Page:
he attended the University of Paris where he was able to study abroad in the U.S, and even did an exchange program with an American family from Connecticut. When he turned 23, he got a job that allowed him to travel all over the world. He went to Morocco, Turkey, Israel, Mexico and Egypt, where they all spoke english. After my family moved to the United States, Alain’s accent became more and more apparent. You can clearly notice the small differences in the way he talks, as opposed to when we still lived in France. In the U.S, his accent seemed to stick out more, which has caused me to speak differently with him than I would with my friends. For example, when I am telling my dad a story, I always switch to french mid sentence or use french words because I know I’ll be able to get my point across. When I talk to my friends, I switch to all english which can sometimes be hard because I won’t be able to express myself fully. My father also works for an international cellphone company, so he is constantly on the phone with businessmen from India, China and Germany, who all have accents when they speak english as well. So that is probably why he says his “accent isn’t even that noticeable”. Compared to other people to whom he talks to daily, his isn’t as strong. Unfortunately it is hard to take him seriously sometimes, because when he gets angry he goes into a sort of rant that consists of mostly broken english, where he uses french words mid sentence, and mispronounces half of the things he is trying to say. During the period of time when I was visiting, looking, and applying to colleges, Alain would always mispronounce names of the schools I was applying to. Schools like SUNY Binghamton and Appalachian State were butchered, my father pronounced them “Beenghempton” and “Appalechieen”. Embarrassing, I know. It took me awhile to teach him how to pronounce the name of these schools, luckily the one I decided to attend, UNC Charlotte, isn’t too complicated and can barely be mispronounced.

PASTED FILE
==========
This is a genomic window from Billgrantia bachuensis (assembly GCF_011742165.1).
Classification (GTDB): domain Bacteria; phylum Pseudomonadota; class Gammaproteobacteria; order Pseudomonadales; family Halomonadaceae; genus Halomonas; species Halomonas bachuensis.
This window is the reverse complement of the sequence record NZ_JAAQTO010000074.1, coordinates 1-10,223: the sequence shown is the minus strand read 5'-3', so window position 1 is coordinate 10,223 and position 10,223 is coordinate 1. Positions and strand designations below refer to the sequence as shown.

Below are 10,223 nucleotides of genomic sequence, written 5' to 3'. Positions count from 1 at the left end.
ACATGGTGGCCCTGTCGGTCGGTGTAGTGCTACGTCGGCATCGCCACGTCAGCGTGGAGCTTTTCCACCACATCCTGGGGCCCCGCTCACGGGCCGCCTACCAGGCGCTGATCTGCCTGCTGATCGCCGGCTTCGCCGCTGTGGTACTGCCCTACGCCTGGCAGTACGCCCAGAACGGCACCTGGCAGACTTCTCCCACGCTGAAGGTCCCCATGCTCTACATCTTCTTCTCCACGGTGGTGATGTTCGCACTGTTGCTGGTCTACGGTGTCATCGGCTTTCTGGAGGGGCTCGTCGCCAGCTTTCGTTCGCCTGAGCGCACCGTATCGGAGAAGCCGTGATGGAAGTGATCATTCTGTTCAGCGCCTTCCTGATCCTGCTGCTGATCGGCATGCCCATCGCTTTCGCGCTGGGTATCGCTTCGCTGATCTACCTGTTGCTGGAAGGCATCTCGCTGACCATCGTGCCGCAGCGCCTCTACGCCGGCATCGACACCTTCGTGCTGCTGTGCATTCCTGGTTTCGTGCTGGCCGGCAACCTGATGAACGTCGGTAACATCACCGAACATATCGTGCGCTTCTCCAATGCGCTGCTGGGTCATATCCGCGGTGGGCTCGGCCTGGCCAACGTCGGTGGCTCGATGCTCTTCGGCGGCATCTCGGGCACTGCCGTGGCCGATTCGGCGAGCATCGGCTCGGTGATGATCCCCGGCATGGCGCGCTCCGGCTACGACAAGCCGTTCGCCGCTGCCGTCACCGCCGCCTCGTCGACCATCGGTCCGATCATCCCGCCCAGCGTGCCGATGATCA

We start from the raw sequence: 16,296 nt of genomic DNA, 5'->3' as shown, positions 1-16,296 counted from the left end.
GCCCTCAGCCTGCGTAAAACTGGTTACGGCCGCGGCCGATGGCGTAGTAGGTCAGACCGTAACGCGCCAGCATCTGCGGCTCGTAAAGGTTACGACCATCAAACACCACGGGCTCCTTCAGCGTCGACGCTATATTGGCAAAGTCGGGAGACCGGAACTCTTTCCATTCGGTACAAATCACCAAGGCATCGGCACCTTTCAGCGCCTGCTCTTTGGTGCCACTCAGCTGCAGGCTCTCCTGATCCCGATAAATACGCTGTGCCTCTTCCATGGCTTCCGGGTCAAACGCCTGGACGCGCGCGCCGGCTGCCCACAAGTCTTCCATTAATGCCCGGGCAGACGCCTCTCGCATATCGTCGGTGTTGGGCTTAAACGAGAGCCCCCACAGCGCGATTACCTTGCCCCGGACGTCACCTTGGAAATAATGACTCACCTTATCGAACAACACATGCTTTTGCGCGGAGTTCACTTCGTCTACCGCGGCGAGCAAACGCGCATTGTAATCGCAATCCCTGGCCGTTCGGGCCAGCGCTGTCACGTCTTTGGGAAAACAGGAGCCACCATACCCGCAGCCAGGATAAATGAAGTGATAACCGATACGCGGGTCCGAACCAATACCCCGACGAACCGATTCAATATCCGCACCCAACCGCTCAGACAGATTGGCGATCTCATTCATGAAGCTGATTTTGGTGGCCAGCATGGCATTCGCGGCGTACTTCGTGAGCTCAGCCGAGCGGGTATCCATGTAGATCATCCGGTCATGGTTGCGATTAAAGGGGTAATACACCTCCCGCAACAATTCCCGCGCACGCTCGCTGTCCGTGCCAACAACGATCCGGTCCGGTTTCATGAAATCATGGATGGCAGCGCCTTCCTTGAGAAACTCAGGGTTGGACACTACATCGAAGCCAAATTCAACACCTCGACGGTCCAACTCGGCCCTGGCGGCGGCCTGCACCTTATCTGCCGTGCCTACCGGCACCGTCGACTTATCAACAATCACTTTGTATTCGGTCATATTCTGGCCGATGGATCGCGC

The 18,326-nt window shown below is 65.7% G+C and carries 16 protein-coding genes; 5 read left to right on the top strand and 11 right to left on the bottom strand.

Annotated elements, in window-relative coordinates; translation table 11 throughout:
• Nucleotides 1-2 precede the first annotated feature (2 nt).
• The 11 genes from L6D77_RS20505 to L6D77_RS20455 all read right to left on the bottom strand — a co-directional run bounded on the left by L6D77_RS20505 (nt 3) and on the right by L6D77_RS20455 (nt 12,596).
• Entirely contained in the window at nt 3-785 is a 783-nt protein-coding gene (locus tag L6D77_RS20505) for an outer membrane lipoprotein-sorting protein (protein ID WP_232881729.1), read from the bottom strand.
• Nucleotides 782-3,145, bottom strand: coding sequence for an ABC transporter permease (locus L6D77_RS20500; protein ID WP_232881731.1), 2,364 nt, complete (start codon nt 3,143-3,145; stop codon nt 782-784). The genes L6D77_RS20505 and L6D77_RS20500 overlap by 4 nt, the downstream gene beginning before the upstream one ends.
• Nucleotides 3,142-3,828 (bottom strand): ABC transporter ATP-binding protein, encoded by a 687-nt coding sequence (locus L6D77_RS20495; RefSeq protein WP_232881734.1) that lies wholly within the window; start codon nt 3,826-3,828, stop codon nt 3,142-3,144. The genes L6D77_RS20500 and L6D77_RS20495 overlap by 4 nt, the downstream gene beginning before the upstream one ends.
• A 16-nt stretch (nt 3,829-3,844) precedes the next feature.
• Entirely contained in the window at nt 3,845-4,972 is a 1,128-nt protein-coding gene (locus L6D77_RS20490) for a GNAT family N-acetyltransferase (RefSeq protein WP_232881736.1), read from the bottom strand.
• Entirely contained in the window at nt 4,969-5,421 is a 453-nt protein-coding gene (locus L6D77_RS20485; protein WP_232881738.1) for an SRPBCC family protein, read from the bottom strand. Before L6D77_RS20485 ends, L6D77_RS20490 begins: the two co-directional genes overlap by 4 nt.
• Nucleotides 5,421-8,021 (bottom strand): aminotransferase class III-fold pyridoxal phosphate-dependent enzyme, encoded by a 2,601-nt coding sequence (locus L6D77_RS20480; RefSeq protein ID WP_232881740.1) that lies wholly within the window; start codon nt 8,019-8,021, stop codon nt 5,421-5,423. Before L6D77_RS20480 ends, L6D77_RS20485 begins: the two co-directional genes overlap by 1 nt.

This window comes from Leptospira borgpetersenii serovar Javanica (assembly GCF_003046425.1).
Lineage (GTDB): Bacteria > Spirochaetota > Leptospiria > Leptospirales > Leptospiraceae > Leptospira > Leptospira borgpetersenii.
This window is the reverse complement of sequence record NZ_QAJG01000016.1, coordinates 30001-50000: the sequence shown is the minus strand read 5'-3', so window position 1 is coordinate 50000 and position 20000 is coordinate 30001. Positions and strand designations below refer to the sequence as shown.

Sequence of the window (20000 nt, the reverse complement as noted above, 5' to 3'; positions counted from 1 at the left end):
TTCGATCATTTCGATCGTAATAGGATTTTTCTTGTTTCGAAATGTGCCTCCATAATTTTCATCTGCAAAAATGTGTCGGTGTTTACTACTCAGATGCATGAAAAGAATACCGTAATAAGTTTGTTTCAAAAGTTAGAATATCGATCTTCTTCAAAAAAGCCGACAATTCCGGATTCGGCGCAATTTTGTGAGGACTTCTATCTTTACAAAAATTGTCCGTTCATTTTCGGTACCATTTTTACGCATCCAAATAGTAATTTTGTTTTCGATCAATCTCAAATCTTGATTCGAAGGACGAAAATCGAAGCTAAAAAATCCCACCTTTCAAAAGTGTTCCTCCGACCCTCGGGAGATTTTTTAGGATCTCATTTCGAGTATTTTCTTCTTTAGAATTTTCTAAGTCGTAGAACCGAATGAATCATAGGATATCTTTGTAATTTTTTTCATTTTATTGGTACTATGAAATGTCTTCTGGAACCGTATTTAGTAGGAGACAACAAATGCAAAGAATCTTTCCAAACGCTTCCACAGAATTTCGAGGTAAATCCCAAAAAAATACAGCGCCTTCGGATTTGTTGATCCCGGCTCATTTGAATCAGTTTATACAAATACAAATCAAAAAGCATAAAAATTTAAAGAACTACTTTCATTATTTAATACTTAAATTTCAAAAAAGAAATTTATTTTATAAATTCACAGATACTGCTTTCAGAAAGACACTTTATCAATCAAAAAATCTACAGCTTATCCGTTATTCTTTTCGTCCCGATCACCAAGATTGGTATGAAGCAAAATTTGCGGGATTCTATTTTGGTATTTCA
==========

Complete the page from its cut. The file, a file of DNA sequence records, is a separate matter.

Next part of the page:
I grew up speaking basically three languages: french, english and a mix of both, the one that I use with my siblings and my dad. We sort of switch up between french and english really fast, and use words that probably nobody else would be able to understand. This makes us unique in a way, because it feels like we have our own language that fewer people can understand. At times, it is hard to transition from the english I speak with my father to the english I speak with my friends. If I accidentally say a french word in the middle of talking to a friend at school, they won’t really know what I’m talking about, as opposed to when I talk to my brother or sister. Sometimes even, when we get into arguments, we barely make sense because of how fast we speak, a mix of french and english. As a bilingual student having grown up speaking both French and English, and having a dad who has a noticeable accent, I speak differently around my family than I would around my friends. Speaking a mix of both with my family allows me to not lose my french speaking ability, and to be able to have a strong sense of family unity at the same time. Even though I might get confused sometimes between the two, it allows me to still have that french culture in me, whilst also living in the United States and having to speak english every day.